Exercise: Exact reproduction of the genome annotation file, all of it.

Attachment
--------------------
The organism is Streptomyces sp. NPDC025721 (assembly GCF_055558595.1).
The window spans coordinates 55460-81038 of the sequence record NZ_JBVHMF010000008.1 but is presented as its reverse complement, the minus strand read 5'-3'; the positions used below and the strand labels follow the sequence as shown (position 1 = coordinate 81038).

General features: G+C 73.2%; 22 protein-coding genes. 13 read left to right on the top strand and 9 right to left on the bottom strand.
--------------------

The organism is Streptomyces sp. NPDC025721 (assembly GCF_055558595.1).
The window spans coordinates 55460-81038 of the sequence record NZ_JBVHMF010000008.1 but is presented as its reverse complement, the minus strand read 5'-3'; the positions used below and the strand labels follow the sequence as shown (position 1 = coordinate 81038).

General features: G+C 73.2%; 22 protein-coding genes. 13 read left to right on the top strand and 9 right to left on the bottom strand.